DIY Waterproof remote

Looking super sharp @edivory

looks really clean, clever waterproofing solution with foil keys, nice build. My code is still a bit messy I need to clean it up before releasing. For both battery indicators I use an Analog Input, 3,7v means empty, 4.2v means full (44 and 50v for the foil battery). I then draw a filled rectangle with the u8g2 lib according the measured level into the empty battery symbol. The empty battery symbol is drawn with two rectangles, one for the battery and one for the plus pole.

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I plan to display ESC temperature, battery temperature, current, battery voltage for Remote and EFoil. I haven’t programmed the keys yet. Only the power button can be used for switching on (longer pressing) as well as Enter.

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That looks really good!

That looks amazing. Beautifully finished. We’ll done

I went to a lot of toil:grinning:

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Awesome designs. Are you willing to share the stl models? @edivory and @sat_be
And where did you get the up down foil keypad?

I made the keyboard myself. Double adhesive tape+ transparent foil+white adhesive foil printed with laser printer. I have no problem sharing the STL data. If you can do something with it? There are also many small things that you can’t print.

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I can in turn share some code for a battery indicator.

Here’s my battery voltage to remaining charge conversion routine. Input is voltage in millivolts per LiPo cell (aka something between 2900 and 4200). Output is float from 0.0 - 1.0 relative remaining charge.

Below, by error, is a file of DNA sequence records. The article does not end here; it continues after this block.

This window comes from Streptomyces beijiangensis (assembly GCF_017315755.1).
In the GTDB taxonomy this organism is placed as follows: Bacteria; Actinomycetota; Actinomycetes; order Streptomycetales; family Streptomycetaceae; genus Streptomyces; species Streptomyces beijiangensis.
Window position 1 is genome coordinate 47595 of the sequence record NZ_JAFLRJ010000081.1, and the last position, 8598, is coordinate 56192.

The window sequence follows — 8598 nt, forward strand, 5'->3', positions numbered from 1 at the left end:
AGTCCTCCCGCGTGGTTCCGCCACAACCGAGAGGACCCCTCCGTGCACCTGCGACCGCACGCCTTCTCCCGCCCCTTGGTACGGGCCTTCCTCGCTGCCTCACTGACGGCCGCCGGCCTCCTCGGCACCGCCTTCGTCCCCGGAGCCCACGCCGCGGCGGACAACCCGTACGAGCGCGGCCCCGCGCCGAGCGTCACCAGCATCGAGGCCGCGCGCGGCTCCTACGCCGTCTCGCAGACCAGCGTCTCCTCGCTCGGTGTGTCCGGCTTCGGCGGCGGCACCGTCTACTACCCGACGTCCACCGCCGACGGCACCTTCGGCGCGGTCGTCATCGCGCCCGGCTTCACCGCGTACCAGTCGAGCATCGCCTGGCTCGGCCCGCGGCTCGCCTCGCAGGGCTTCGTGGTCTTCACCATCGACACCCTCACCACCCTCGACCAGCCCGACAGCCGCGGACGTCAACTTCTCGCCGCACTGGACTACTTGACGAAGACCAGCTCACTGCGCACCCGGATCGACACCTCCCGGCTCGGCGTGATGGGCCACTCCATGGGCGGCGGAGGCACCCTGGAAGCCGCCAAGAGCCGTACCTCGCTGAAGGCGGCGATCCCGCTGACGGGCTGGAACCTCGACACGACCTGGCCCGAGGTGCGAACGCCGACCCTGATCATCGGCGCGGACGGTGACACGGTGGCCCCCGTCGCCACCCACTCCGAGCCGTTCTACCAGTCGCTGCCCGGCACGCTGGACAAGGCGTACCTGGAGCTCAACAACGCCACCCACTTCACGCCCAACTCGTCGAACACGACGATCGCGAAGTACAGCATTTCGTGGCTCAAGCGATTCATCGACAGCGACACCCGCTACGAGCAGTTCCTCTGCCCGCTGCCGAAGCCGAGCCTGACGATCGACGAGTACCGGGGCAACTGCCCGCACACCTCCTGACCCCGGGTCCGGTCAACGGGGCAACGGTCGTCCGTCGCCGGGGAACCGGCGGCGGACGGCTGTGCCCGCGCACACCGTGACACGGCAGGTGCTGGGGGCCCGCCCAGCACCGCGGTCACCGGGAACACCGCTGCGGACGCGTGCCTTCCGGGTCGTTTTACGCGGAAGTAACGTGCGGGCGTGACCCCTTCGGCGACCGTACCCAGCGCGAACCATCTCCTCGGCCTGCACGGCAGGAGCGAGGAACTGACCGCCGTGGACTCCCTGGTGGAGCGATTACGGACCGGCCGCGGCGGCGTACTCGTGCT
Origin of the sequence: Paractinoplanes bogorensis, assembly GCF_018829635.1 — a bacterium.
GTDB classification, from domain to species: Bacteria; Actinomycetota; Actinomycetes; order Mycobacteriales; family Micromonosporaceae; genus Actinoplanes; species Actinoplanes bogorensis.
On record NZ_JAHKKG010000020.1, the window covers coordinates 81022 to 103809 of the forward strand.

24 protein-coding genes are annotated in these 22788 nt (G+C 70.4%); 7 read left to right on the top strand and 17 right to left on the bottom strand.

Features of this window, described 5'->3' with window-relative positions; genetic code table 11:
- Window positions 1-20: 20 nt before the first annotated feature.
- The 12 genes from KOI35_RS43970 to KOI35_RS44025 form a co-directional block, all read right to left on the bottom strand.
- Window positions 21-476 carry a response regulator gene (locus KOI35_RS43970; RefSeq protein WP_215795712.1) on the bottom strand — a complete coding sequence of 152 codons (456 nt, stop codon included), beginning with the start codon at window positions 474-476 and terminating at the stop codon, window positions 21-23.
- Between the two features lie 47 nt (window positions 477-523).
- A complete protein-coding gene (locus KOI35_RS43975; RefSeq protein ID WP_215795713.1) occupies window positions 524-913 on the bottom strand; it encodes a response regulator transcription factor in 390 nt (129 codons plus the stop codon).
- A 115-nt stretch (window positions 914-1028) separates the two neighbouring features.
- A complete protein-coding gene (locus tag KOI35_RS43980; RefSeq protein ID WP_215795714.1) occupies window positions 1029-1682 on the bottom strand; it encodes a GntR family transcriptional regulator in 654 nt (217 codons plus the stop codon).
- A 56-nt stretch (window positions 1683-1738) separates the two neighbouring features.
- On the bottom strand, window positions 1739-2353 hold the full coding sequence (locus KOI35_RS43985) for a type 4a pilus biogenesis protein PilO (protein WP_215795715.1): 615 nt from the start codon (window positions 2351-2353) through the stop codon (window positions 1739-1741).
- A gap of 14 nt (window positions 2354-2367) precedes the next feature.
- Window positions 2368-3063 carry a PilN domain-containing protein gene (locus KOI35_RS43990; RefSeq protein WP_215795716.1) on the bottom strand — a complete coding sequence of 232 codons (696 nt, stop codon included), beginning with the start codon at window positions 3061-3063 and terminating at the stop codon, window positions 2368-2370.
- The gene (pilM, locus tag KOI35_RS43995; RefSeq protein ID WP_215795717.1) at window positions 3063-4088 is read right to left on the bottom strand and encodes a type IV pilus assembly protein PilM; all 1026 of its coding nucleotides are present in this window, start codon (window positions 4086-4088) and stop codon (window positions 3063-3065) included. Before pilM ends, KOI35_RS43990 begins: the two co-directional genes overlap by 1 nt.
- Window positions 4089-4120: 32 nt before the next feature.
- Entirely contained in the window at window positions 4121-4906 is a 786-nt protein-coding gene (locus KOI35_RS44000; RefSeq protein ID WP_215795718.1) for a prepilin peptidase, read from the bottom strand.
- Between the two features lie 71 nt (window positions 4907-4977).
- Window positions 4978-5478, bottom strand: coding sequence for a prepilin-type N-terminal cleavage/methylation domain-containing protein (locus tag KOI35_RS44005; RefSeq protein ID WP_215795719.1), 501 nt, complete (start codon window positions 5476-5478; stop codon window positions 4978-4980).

typedef struct _lipo_chart {
float voltage;
float charge;
} lipo_chart;

#define NUM_CHART_ELEMS 11
static lipo_chart chart[NUM_CHART_ELEMS] = {
{4200, 1.0},
{4130, 0.9},
{4060, 0.8},
{3990, 0.7},
{3920, 0.6},
{3850, 0.5},
{3780, 0.4},
{3710, 0.3},
{3640, 0.2},
{3570, 0.1},
{2950, 0.0}

float mvToRatio(float mvolts) {
float battery_level;
int i;

// full
if(mvolts > chart[0].voltage) {
return 1.0;
// empty
if(mvolts <= chart[NUM_CHART_ELEMS - 1].voltage) {
return 0.0;

// Find linear segment
for(i=1; i<NUM_CHART_ELEMS; i++) {
if(mvolts > chart[i].voltage) {
// Linear interpolation
battery_level = chart[i-1].charge + (mvolts - chart[i-1].voltage) * (chart[i].charge - chart[i-1].charge)/(chart[i].voltage - chart[i-1].voltage);
return battery_level;

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And drawing two battery icons:

void display_data(float loc_battery, float battery) {
// TX battery indicator
int32_t batt = (int32_t)(16 * loc_battery);
display.drawRect(106, 9, 20, 7, WHITE);
display.drawLine(127, 11, 127, 13, WHITE);
display.fillRect(108, 11, batt, 3, WHITE);

// ESC battery indicator
int32_t esc_batt = (int32_t)(39 * battery);
display.drawLine(110, 19, 122, 19, WHITE);
display.drawRoundRect(106, 21, 21, 43, 1, WHITE);
display.fillRect(108, 23 + (39 - esc_batt), 17, esc_batt, WHITE);

display.drawLine(108, 23+8, 125, 23+8, BLACK);
display.drawLine(108, 23+19, 125, 23+19, BLACK);
display.drawLine(108, 23+30, 125, 23+30, BLACK);


I’m building an electric surfboard, using two Trampa VESC 6. I chose the Vescs to use the uart communication for interfacing with an arduino nano with nrf. I’ve already finished the majority of the code and built a “proof of concept” remote (which I discarded since it would be very hard to waterproof). Still, I’m waiting for dual direct drive motors and the batteries, so in the meantime, I’m working on a second version.